Hit List Rises From Smash's Ashes
One of Smash's fake musicals is now a real musical and it's...kind of great?
I loved Smash. I'm not even sure my viewing even qualified as hope-watching, because while it could be a deeply frustrating show with unquestionable room for improvement, I genuinely enjoyed it every week. I recognize that it wasn't necessarily good in most traditional senses of the word, but it had so many great parts that just never quite added up to a convincing whole. I could be as critical of the show as anyone, and as a theater professional definitely as nitpicky, but that was all part of the fun, and it was amazing to see a version of my world, and an art form I care about deeply, depicted on television, however soapified. My impression was that primetime soap fans didn't ever seem to care, while theater people seemed to want it to be a documentary. I happen to love trashy TV and musical theater, so I was pretty well in the tank for the show: it was telling an inherently dramatic story never really told on TV before, in an extremely ambitious way, with mostly unknown actors (as far as TV is concerned). It was shot on location in New York and it looked gorgeous. And, of course, each episode had at least one completely original song.
One of the valiant, flawed, ambitious attempts to save Smash in its second season was the introduction of a new musical, Hit List. Hit List's songs were written by an assortment of young, up-and-coming musical theater writers, a bold choice by the show's team to bring a different sound to Smash and support musical theater's future. For those of us in the industry — and, ideally, for the show's fans too — hearing these songs on television was super-exciting.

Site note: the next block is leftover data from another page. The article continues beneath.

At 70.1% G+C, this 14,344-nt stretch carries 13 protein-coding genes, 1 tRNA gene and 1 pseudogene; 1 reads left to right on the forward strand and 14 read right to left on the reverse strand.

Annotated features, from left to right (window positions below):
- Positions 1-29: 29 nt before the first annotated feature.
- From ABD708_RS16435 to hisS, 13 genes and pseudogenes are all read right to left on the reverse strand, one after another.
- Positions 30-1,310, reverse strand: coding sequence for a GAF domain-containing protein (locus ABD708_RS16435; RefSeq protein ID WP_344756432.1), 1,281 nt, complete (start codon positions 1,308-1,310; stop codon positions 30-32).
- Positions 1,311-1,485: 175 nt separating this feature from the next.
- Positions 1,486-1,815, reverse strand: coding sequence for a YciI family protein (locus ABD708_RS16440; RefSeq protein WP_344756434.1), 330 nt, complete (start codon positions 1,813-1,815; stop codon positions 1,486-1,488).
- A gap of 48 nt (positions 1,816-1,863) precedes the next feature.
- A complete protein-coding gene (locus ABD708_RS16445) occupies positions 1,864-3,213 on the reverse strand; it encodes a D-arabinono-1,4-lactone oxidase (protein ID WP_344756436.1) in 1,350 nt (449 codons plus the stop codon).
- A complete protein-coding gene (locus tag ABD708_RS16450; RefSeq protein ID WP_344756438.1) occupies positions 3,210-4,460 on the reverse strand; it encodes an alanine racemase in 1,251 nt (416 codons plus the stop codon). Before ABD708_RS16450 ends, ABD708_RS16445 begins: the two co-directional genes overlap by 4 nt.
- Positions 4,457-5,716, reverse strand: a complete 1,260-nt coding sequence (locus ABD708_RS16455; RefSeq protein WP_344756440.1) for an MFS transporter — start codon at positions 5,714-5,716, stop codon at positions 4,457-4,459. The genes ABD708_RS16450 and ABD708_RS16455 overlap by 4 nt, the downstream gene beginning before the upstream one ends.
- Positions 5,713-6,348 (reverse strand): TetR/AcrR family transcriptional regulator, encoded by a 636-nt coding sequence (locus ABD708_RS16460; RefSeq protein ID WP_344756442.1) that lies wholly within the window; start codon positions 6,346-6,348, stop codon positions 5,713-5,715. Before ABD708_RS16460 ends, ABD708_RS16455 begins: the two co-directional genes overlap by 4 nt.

It also made not one lick of sense. Many of Hit List's songs, unlike Bombshell's, had actually been written for other projects or as standalone cabaret songs, and you could tell they didn't really go together. Smash never tried too hard to make Hit List make sense, which I think is actually better than forcing an explanation that would have made the audience think too hard about it. We were asked to take for granted that Hit List was brilliant, and given just enough information about Hit List's story to make it seem like it might be a real show.
And here's the thing: now it sort of is. And this week, I saw it live at 54 Below, a New York City cabaret that bills itself as "Broadway's Nightclub."
This is maybe the weirdest way a cult TV show has ever been revived, but it makes sense. Obviously, there are only a few shows that could support this, and no one's clamoring for Cop Rock Live! 54 Below plays host to Broadway stars, but it's also become a haven for young composers and singers, including many of the writers and stars of Hit List. Its relatively new Director of Programming (who, full disclosure, is a friend) is a Smash superfan and (I say this with love and respect) a crazy person. In a Vulture interview as Smash was ending, Josh Safran (Season 2's head writer) outlined Hit List's supposed plot and said he'd love to do a concert in a cabaret venue someday. I don't know if anyone thought it would ever actually happen. But my crazy friend? She gets shit done.
What I'm not sure anyone was expecting was for both shows to sell out in an hour. They added a third that sold just as fast. I'm told there were 200 people on the waiting list, including NBC executives who didn't act quickly enough to get their VIP tickets. It's a small venue, so it's not like the 450 or so people who saw Hit List could have saved Smash's ratings. Still, for cabaret, these are Patti LuPone numbers. Then it turned out that Smash writer Julia Brownell had written a book for the musical; that songs not heard on the TV show would be included; and that despite the music stands and a stage smaller than my living room, this would be more than just a concert of the songs.